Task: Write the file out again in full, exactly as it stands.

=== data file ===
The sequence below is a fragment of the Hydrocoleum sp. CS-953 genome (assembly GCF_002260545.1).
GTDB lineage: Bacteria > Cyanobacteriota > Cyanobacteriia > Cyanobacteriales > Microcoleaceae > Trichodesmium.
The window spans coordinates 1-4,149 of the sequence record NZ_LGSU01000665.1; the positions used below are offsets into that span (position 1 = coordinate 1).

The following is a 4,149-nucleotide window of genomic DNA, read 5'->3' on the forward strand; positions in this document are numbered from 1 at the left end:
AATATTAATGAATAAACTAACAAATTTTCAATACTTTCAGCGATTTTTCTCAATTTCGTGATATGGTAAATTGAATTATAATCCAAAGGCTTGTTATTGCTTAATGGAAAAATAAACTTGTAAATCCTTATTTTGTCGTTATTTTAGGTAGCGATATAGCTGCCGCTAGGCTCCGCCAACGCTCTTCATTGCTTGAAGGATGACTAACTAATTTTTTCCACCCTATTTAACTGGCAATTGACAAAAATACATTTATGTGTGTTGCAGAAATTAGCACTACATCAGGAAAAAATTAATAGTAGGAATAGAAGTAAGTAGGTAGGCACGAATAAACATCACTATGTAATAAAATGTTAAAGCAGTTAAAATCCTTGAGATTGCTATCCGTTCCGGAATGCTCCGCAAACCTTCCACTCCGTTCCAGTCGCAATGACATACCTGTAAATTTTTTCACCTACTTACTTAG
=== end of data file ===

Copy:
The sequence below is a fragment of the Hydrocoleum sp. CS-953 genome (assembly GCF_002260545.1).
GTDB lineage: Bacteria > Cyanobacteriota > Cyanobacteriia > Cyanobacteriales > Microcoleaceae > Trichodesmium.
The window spans coordinates 1-4,149 of the sequence record NZ_LGSU01000665.1; the positions used below are offsets into that span (position 1 = coordinate 1).

The following is a 4,149-nucleotide window of genomic DNA, read 5'->3' on the forward strand; positions in this document are numbered from 1 at the left end:
AATATTAATGAATAAACTAACAAATTTTCAATACTTTCAGCGATTTTTCTCAATTTCGTGATATGGTAAATTGAATTATAATCCAAAGGCTTGTTATTGCTTAATGGAAAAATAAACTTGTAAATCCTTATTTTGTCGTTATTTTAGGTAGCGATATAGCTGCCGCTAGGCTCCGCCAACGCTCTTCATTGCTTGAAGGATGACTAACTAATTTTTTCCACCCTATTTAACTGGCAATTGACAAAAATACATTTATGTGTGTTGCAGAAATTAGCACTACATCAGGAAAAAATTAATAGTAGGAATAGAAGTAAGTAGGTAGGCACGAATAAACATCACTATGTAATAAAATGTTAAAGCAGTTAAAATCCTTGAGATTGCTATCCGTTCCGGAATGCTCCGCAAACCTTCCACTCCGTTCCAGTCGCAATGACATACCTGTAAATTTTTTCACCTACTTACTTAG